Sag Harbor-based studio Bates Masi Architects has designed the Genius Loci Residence.
This 3,500 square foot contemporary residence is located in East Hampton, New York, USA.
Lion’s Head Residence by Bates Masi Architects:
“Set on a narrow site atop a bluff overlooking Gardiner’s Bay, this house replaces a vacation home shared by 2 brothers and their families for over 25 years before it was destroyed by fire. Since originally building on the site, new regulations have been established and the families have grown in size. The new structure responds to these needs while preserving and enhancing the casual summertime lifestyle long enjoyed by its owners.
A new house on the same property provided an opportunity to rethink how the client would use the house. The harsh weather of the waterfront location previously required time-consuming maintenance. Therefore, all of the materials for the new house are durable and naturally weathering. The wood siding with water-resistant tannins and oils, zinc fascia, and slate roofing repurposed as a siding material require little maintenance. These strategies allow the family to enjoy each other instead of spending time maintaining their house.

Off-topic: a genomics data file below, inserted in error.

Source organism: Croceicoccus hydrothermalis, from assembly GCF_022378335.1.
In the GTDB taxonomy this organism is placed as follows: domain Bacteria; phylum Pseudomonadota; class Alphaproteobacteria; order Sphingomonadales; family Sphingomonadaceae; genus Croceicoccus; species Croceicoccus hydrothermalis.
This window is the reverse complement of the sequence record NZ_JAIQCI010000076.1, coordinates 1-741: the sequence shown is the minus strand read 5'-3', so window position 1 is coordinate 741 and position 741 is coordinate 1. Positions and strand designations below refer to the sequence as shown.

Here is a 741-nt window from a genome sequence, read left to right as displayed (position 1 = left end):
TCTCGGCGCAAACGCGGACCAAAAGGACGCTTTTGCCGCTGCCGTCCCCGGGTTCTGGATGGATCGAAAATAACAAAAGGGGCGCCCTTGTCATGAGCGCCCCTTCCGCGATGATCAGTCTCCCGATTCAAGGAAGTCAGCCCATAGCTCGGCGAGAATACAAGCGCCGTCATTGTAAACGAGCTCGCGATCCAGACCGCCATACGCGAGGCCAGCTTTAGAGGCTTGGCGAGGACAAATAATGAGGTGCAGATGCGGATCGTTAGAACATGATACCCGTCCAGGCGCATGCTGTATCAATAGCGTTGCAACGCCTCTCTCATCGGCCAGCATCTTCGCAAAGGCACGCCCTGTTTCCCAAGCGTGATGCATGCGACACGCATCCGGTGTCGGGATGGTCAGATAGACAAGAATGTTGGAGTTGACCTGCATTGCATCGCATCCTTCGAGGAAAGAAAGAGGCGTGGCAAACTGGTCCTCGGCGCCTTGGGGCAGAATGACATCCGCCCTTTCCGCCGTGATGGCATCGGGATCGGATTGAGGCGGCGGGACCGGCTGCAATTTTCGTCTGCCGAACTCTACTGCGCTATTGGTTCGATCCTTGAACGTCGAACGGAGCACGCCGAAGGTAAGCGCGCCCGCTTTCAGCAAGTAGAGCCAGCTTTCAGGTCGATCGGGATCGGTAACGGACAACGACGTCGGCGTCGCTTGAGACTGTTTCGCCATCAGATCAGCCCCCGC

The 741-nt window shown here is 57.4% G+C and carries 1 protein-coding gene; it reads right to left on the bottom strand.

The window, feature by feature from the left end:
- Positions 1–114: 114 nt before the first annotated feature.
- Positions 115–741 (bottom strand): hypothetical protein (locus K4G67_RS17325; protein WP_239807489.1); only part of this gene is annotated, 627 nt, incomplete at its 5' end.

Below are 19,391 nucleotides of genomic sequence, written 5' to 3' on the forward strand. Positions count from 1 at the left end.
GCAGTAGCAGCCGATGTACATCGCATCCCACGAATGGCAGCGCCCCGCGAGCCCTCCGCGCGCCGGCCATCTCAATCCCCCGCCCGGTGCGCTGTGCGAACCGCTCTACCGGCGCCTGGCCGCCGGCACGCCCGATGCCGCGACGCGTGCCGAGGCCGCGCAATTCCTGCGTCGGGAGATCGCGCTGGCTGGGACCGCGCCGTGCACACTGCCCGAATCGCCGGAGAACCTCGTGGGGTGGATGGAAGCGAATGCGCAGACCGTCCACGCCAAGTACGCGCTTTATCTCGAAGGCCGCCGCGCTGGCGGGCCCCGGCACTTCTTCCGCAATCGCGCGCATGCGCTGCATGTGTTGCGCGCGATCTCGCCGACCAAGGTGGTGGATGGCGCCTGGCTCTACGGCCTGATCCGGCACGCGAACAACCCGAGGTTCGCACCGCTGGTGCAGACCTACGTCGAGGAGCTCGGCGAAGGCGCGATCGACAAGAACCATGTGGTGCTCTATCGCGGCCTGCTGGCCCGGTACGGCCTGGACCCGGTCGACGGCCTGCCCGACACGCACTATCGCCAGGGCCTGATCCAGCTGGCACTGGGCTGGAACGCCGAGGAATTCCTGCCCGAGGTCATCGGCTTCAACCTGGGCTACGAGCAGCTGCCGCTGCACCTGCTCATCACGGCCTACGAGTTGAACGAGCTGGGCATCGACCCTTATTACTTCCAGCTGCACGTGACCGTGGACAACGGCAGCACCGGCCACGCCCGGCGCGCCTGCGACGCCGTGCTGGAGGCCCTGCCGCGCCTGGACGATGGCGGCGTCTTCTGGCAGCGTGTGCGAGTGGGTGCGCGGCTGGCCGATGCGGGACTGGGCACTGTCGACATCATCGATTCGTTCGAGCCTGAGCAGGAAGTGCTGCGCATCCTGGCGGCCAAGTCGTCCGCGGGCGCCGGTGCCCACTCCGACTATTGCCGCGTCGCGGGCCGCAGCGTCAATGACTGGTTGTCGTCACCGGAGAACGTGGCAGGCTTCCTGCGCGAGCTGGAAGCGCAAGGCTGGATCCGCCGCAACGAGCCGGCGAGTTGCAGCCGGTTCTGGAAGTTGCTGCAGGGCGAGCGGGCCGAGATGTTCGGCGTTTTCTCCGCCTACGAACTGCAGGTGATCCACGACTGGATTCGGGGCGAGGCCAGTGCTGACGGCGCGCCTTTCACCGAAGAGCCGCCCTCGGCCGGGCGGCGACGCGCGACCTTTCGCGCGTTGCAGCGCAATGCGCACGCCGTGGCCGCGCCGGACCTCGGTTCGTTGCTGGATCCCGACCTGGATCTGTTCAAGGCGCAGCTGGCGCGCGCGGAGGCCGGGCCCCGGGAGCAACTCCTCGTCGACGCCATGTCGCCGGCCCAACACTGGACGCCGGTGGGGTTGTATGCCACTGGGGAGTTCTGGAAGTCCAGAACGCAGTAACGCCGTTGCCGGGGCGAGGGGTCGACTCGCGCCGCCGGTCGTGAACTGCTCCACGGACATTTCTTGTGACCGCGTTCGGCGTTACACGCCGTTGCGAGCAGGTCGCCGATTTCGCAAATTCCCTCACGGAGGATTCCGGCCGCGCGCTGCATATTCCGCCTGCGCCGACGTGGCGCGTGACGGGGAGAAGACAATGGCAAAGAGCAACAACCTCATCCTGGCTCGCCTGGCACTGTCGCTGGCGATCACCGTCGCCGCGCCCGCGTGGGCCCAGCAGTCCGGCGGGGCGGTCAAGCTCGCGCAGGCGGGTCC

The house is composed of two simple taut volumes. The public and private living areas are in the waterside volume, all with spectacular views and access to the beach. Circulation, baths, and utilities are in the landward volume overlooking the pool. By offsetting the volumes vertically and horizontally, the surface area of the compact design increases, allowing for more windows to admit light and westerly breezes. This slippage also creates intimate outdoor spaces for bathing, entertaining, and dining.
The views of Gardiner’s Bay that the family has enjoyed for the past 25 years are revisited. Frames create vignettes unique to each space. As a visitor, the sequence of views is choreographed to encourage exploration and further discovery. Snap shots of sky, sea and cliffs coordinate with different experiences throughout the house to create memories.
The deep frames in front of each volume provide privacy from neighboring properties while leaving the east and west facades open to views of the water. The frames create spaces that defy the conventional distinctions between indoors and outdoors. At the roof deck, portions of the ceiling and walls are omitted to create an “outdoor room” open to the sky and the landscape, yet more contiguous with the interior than a conventional deck or terrace. The screened porch is similarly open to the elements while remaining integrated with the sequence of interior rooms. The frames direct attention away from the house to the water views and surrounding landscape, further easing the boundaries between interior and exterior spaces.
By carefully intertwining spaces and materials with the landscape, the design creates an environment that the family will continue to enjoy for many years to come. The deliberate framing of the landscape has changed the perspective of the familiar view giving each family member his or her own unique experience.”
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